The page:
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#NowNotLater: The National Diversity & Leadership Conference

8 MINUTE READ | April 26, 2019

#NowNotLater: The National Diversity & Leadership Conference

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Cynthia De La Torre

Cynthia De La Torre has written this article. More details coming soon.

I’ve written about the importance of diversity and inclusion a few times before (here, here, and here). It’s something that I’m incredibly passionate about in my career and in my personal life (along with design, of course). So I was thrilled to attend the National Diversity Council’s National Diversity & Leadership Conference in Dallas April 10th – 12th. On behalf of PMG’s Diversity & Inclusion Group (DIG), I attended a conference full of knowledge, passion, acceptance, and most importantly, urgency. Urgency is the meaning behind the conference’s official hashtag, #NowNotLater. Now is the time to take action and improve diversity and inclusion; Now is the time to make an impact in whatever industry you are in. 

#NowNotLater. The official hashtag for the 2019 National Diversity & Leadership Conference.

For three whole days, I was surrounded by people just as passionate about diversity as I am, from the speakers to the attendees. I also attended insightful sessions and I took very intensive notes that I’m excited to share with not just our Diversity & Inclusion Group, but everyone at PMG. I hope the knowledge I’ve brought back to PMG will allow us to continue our diversity and inclusion journey and continue to cultivate a workplace where every employee can be their authentic selves.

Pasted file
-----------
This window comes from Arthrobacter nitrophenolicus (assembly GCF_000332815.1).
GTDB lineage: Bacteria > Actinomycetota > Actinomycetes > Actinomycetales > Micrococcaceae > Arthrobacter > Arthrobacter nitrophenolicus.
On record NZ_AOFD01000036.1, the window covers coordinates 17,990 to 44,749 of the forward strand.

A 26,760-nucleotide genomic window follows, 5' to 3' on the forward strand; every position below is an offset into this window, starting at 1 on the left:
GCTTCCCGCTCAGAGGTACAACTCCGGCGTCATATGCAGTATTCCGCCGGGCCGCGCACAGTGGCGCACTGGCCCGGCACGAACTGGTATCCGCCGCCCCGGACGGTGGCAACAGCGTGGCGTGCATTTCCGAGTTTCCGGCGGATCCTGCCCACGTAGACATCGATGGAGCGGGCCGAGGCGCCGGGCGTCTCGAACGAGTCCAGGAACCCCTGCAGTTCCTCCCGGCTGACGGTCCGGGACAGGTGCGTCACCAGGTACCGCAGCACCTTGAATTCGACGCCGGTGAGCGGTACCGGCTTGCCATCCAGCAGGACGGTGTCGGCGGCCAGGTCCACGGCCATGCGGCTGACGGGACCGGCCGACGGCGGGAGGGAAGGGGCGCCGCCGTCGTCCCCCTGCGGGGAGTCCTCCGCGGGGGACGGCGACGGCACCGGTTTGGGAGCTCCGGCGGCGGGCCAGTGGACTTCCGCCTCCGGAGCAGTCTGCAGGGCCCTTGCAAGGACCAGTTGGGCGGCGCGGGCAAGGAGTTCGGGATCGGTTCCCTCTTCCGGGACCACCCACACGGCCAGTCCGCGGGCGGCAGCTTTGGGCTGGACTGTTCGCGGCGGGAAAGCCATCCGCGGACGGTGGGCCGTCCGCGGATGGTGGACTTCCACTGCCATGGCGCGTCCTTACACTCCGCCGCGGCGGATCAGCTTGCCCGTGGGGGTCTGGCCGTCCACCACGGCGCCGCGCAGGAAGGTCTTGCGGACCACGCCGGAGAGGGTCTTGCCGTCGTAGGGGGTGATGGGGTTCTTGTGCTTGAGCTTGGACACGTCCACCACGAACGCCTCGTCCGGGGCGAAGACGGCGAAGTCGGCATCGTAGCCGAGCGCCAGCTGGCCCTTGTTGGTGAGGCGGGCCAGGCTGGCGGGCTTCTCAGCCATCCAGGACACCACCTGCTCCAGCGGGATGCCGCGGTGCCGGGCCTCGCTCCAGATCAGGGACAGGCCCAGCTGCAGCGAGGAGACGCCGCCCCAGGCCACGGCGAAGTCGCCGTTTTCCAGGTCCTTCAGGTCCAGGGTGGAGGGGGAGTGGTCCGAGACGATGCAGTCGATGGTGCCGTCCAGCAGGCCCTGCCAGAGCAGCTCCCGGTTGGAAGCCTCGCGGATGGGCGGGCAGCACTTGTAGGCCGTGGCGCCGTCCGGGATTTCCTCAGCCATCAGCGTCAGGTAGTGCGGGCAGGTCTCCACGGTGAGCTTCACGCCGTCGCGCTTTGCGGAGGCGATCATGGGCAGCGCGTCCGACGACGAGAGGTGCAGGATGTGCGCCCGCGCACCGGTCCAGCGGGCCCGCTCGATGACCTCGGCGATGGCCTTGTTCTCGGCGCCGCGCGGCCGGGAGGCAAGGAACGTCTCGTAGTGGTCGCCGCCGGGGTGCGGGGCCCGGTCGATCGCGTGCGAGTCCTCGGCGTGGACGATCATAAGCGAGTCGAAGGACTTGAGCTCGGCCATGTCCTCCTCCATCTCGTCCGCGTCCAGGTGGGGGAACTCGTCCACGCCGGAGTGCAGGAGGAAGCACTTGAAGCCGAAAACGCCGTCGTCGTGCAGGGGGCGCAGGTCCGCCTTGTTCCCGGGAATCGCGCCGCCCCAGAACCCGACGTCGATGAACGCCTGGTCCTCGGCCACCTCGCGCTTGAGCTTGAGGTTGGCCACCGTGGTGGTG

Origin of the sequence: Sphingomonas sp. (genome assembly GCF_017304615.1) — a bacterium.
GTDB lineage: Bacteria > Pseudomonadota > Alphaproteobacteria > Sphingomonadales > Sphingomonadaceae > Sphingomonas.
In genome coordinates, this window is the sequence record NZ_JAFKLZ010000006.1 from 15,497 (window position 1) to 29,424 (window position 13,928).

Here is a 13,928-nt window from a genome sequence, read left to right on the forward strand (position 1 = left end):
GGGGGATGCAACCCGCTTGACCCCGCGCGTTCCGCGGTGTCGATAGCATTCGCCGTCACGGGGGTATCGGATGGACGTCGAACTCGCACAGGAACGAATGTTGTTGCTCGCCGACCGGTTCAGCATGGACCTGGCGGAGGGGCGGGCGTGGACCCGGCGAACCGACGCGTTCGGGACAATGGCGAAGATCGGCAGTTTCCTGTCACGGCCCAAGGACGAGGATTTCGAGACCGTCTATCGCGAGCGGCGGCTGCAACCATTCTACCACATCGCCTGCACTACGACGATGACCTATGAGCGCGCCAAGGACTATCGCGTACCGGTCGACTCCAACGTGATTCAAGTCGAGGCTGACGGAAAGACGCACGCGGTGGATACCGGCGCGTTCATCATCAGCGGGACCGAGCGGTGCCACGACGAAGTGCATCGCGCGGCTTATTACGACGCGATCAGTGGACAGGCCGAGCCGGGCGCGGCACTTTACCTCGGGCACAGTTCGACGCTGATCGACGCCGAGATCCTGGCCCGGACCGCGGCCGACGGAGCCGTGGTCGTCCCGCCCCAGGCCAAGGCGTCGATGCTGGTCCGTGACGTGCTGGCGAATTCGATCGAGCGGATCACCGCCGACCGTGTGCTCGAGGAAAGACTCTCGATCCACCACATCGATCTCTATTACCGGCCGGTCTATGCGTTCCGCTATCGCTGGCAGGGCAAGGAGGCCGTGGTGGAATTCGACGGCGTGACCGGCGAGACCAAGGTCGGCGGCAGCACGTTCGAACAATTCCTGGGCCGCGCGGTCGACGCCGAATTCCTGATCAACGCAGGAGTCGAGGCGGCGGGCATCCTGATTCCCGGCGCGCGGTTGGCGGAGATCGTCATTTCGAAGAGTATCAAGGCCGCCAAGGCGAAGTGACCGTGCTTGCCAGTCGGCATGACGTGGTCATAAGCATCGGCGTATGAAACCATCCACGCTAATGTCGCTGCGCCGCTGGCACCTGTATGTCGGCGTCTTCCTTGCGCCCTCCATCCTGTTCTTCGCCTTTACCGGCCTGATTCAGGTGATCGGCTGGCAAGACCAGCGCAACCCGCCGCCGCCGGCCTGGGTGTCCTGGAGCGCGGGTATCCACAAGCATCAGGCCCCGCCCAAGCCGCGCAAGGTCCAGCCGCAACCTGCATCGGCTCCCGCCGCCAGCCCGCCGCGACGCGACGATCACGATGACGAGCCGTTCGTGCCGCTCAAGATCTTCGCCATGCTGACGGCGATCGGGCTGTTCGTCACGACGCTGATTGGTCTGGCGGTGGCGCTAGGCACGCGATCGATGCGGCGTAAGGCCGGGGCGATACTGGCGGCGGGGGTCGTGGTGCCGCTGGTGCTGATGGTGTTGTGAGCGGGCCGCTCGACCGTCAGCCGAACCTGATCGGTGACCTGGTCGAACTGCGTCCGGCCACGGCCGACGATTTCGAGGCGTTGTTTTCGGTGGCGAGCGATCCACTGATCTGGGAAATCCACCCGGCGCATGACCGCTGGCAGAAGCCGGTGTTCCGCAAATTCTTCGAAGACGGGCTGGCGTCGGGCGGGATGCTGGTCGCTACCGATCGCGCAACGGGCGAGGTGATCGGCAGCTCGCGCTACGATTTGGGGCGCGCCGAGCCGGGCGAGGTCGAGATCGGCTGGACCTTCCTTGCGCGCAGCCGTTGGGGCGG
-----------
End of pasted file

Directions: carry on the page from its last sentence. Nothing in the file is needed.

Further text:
Below, I’ll highlight some of my favorite sessions and some key takeaways that made an impact. 

LGBTQIA+ Round Table

After the opening luncheon, the first session I attended was the LGBTQIA+ Round Table. The moderator’s first question revolved around best practices for LGBTQIA+ in the workplace.

As the panelists spoke on best practices within their companies, one thing that was mentioned multiple times is the importance of making sure both your company policies and medical benefits are as inclusive as possible. This is crucial in a state where members of the LGBTQIA+ community could be fired based on their sexual orientation or gender identity. Companies need to make certain that they protect their most vulnerable, which includes transgender employees.

The Human Rights Campaign has an extensive amount of resources to assist employers and employees on implementing policies and benefits that account for the entire LGBTQIA+ community. While at PMG, we do not tolerate discrimination of any kind, we will continue to work to ensure that all of our policies and benefits are as inclusive as possible.